Thread: Blood & Asia
View Single Post
Old 08-27-2014, 04:47 AM   #14
Maize-Grower
ᏎᎷ ᏓᏛᎯᏍᏗᏍᎪᎢ
 
Maize-Grower's Avatar
 
User InfoThanks / Tagging InfoGifts / Achievements / AwardsvBActivity Stats
Maize-Grower has a reputation beyond repute
Maize-Grower has a reputation beyond reputeMaize-Grower has a reputation beyond reputeMaize-Grower has a reputation beyond reputeMaize-Grower has a reputation beyond reputeMaize-Grower has a reputation beyond reputeMaize-Grower has a reputation beyond reputeMaize-Grower has a reputation beyond reputeMaize-Grower has a reputation beyond reputeMaize-Grower has a reputation beyond reputeMaize-Grower has a reputation beyond reputeMaize-Grower has a reputation beyond reputeMaize-Grower has a reputation beyond reputeMaize-Grower has a reputation beyond reputeMaize-Grower has a reputation beyond reputeMaize-Grower has a reputation beyond reputeMaize-Grower has a reputation beyond reputeMaize-Grower has a reputation beyond repute
Join Date: Aug 2014
Location: Rural Ohio, Appalachian Foothills
Posts: 117
Credits: 0.00
Savings: 0.00
If anything, we're more similar to Joumon culture... 冗談じゃない。 (Not kidding.) I have compared various Native legends to those of Japan's Joumon and Yoyoi periods as well as extant Ainu texts and cultural artifacts of both regions. My conclusion is that there was possibly trade at the very least because of cultural and artistic similarities between Ainu and Haida peoples. There are also some religious ideas that bear similarity such as a belief in a Creator and vast number of spirits of nature. There's also a resemblance between the story in the Kojiki of the sacrifice of the Food Goddess resulting in people being forced to toil for food and the sacrifice of the Corn Woman (Selu in Cherokee Mythology, called various other names and seems to be nearly the same story among the Maya) which had the same outcome. However, I must point out that the most recent that migration could have happened, is 5-9000 years BP. Even if this were not the case, Koreans living at that time are not the same Koreans alive today. The Han invaded from China and wiped them out at the end of the 3 Kingdoms Period. People living in Korea now are a mix of the Han and later occupying Mongols. After the fall of the Great Mongolian Empire, Joseon Dynasty lasted until 1910 when the King died. From the Mongols, the Koreans received Hoh Tolboton, the Blue Mark, said to be the blessing of Tengri. Now, since we know for sure due to genetic studies that we're related to Mongolians, that could be why Koreans get confused. But our shared ancestry is Mongolian, not Korean. Interesting to note: Tengri is a Sky God represented by a wolf and an eagle. Tengriists believe cardinal directions are important and they are represented by different colors. Heck of a coincidence... but not a whiff of this in Korean Religion. The Han were Confucian and followed the 7 lucky gods as well as Buddhism.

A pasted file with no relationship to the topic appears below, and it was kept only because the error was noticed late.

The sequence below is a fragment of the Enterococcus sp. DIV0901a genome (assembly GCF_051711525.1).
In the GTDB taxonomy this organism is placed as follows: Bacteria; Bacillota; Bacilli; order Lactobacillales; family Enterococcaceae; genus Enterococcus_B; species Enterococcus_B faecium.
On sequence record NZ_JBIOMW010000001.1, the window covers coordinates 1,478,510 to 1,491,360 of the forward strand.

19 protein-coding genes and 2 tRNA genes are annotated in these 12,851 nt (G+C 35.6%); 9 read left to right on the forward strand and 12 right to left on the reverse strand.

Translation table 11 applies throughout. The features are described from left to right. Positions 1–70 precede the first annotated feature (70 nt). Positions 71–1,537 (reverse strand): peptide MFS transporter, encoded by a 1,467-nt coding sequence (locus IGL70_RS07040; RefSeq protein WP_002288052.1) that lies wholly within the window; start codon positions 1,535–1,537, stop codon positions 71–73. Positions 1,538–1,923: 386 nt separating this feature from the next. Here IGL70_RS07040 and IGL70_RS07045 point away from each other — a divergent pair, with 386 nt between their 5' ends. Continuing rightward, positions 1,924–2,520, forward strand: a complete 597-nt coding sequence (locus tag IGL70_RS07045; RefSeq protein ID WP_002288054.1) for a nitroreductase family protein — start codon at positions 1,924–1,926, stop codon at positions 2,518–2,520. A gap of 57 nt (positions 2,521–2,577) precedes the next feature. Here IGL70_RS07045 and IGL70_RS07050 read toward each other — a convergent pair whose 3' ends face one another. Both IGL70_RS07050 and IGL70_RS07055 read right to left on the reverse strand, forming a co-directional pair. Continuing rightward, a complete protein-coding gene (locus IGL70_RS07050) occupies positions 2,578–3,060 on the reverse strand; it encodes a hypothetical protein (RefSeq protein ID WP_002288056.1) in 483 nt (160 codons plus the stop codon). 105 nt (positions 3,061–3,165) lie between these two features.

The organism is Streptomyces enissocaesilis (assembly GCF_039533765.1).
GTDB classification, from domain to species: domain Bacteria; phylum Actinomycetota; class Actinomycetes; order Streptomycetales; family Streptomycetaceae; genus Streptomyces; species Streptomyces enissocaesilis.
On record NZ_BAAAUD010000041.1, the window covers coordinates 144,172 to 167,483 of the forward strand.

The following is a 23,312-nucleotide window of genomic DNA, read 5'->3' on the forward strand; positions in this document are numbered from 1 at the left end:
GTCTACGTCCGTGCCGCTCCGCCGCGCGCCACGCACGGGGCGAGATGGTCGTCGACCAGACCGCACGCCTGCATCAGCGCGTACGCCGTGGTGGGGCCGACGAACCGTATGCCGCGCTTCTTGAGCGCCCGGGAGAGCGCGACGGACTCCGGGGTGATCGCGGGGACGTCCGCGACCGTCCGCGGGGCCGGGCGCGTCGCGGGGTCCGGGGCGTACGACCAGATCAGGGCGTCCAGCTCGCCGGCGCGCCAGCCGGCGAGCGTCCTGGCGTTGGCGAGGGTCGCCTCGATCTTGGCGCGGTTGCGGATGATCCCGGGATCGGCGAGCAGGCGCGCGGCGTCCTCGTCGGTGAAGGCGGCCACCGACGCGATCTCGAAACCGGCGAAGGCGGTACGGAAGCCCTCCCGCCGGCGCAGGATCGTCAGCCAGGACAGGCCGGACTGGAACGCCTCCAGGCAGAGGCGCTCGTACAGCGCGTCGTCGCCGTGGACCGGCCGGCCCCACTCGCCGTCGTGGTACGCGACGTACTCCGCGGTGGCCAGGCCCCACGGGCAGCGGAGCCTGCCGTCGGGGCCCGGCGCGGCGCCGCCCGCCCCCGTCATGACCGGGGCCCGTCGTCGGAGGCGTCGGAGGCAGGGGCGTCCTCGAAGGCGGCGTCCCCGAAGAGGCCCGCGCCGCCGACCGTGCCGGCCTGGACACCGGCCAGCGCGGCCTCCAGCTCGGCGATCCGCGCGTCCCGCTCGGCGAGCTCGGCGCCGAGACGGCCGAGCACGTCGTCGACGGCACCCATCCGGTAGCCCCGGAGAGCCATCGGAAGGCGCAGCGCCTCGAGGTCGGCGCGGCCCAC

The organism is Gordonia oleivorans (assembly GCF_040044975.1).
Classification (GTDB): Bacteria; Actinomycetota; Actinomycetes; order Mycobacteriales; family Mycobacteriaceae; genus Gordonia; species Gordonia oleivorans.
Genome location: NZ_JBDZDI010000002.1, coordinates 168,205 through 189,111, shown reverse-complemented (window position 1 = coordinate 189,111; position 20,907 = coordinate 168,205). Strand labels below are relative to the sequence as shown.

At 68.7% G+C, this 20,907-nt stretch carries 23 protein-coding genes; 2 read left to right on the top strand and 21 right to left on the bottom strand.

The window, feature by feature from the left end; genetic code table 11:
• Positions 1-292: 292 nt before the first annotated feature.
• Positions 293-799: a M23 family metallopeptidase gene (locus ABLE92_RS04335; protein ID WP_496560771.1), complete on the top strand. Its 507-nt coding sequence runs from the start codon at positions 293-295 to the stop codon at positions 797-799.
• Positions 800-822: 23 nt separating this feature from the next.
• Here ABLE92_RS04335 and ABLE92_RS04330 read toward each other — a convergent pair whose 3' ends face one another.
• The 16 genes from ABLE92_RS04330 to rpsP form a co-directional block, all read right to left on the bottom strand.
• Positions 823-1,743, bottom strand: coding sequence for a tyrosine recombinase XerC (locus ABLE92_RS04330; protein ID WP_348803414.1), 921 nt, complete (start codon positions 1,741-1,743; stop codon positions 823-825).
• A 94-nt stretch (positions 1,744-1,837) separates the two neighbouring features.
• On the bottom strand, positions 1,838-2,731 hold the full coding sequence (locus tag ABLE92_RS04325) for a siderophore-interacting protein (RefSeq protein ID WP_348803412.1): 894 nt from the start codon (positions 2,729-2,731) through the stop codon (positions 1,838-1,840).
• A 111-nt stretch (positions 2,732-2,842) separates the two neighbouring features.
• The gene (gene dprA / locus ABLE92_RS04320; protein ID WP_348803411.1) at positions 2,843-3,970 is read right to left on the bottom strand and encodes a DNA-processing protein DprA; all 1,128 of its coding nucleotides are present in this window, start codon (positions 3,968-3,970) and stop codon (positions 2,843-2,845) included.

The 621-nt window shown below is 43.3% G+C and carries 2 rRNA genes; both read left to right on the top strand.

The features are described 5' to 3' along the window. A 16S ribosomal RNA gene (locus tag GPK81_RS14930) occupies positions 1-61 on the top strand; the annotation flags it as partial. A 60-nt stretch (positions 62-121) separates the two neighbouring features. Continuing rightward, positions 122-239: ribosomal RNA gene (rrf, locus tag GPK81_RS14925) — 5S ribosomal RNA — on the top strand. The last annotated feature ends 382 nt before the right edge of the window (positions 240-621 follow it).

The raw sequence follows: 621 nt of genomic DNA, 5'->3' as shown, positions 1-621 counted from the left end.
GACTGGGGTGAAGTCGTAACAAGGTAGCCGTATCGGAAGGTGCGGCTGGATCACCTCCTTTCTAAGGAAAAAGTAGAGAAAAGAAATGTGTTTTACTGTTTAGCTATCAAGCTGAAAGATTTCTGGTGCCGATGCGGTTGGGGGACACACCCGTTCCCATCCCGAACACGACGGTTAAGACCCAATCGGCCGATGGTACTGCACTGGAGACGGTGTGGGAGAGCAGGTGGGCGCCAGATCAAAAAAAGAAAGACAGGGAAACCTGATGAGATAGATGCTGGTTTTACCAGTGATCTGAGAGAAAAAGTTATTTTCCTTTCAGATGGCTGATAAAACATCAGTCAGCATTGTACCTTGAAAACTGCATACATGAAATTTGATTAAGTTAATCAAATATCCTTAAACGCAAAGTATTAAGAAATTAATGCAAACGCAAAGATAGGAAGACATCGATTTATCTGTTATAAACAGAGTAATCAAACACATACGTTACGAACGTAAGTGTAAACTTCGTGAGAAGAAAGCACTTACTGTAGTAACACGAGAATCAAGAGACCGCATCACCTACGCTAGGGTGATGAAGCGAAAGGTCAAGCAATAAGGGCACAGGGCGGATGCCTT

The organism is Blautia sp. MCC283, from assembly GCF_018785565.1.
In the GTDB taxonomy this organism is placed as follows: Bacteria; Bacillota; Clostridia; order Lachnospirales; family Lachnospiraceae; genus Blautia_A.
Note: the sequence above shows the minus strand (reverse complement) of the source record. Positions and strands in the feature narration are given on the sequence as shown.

TL:DR
Ancient Japanese and NDNz share some cultural similarity and may have made contact. Mongolians share some ancestry according to DNA. Koreans' only relation is because Mongolia conquered them. Even if ancient Koreans came, they wouldn't be related to modern Koreans.
Maize-Grower is offline   Reply With Quote Share with Facebook